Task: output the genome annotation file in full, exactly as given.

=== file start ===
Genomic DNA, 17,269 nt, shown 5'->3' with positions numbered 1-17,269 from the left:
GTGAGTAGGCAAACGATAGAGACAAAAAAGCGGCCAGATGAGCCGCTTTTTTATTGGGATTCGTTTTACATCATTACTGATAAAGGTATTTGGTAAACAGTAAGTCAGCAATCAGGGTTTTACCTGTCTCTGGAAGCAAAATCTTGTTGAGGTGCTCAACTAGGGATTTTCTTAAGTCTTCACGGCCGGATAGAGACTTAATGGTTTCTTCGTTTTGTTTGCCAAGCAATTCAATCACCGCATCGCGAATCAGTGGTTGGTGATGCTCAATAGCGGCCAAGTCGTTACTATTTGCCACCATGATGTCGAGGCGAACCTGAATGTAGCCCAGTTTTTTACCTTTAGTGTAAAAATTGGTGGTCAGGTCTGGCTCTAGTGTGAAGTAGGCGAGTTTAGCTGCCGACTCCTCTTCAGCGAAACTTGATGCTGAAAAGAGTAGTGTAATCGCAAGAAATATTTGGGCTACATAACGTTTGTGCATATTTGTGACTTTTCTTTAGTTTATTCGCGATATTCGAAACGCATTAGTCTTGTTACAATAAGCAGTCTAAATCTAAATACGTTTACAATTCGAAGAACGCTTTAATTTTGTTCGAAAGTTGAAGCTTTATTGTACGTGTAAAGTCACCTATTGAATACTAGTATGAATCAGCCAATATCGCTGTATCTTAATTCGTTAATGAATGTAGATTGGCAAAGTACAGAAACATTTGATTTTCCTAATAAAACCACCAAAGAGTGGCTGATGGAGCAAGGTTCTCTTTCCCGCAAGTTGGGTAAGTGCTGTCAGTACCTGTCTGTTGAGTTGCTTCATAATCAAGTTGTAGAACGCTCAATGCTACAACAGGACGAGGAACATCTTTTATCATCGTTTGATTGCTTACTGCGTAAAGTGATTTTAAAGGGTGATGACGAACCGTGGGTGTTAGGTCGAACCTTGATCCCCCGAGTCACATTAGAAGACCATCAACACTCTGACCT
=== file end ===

Genomic DNA, 17,269 nt, shown 5'->3' with positions numbered 1-17,269 from the left:
GTGAGTAGGCAAACGATAGAGACAAAAAAGCGGCCAGATGAGCCGCTTTTTTATTGGGATTCGTTTTACATCATTACTGATAAAGGTATTTGGTAAACAGTAAGTCAGCAATCAGGGTTTTACCTGTCTCTGGAAGCAAAATCTTGTTGAGGTGCTCAACTAGGGATTTTCTTAAGTCTTCACGGCCGGATAGAGACTTAATGGTTTCTTCGTTTTGTTTGCCAAGCAATTCAATCACCGCATCGCGAATCAGTGGTTGGTGATGCTCAATAGCGGCCAAGTCGTTACTATTTGCCACCATGATGTCGAGGCGAACCTGAATGTAGCCCAGTTTTTTACCTTTAGTGTAAAAATTGGTGGTCAGGTCTGGCTCTAGTGTGAAGTAGGCGAGTTTAGCTGCCGACTCCTCTTCAGCGAAACTTGATGCTGAAAAGAGTAGTGTAATCGCAAGAAATATTTGGGCTACATAACGTTTGTGCATATTTGTGACTTTTCTTTAGTTTATTCGCGATATTCGAAACGCATTAGTCTTGTTACAATAAGCAGTCTAAATCTAAATACGTTTACAATTCGAAGAACGCTTTAATTTTGTTCGAAAGTTGAAGCTTTATTGTACGTGTAAAGTCACCTATTGAATACTAGTATGAATCAGCCAATATCGCTGTATCTTAATTCGTTAATGAATGTAGATTGGCAAAGTACAGAAACATTTGATTTTCCTAATAAAACCACCAAAGAGTGGCTGATGGAGCAAGGTTCTCTTTCCCGCAAGTTGGGTAAGTGCTGTCAGTACCTGTCTGTTGAGTTGCTTCATAATCAAGTTGTAGAACGCTCAATGCTACAACAGGACGAGGAACATCTTTTATCATCGTTTGATTGCTTACTGCGTAAAGTGATTTTAAAGGGTGATGACGAACCGTGGGTGTTAGGTCGAACCTTGATCCCCCGAGTCACATTAGAAGACCATCAACACTCTGACCT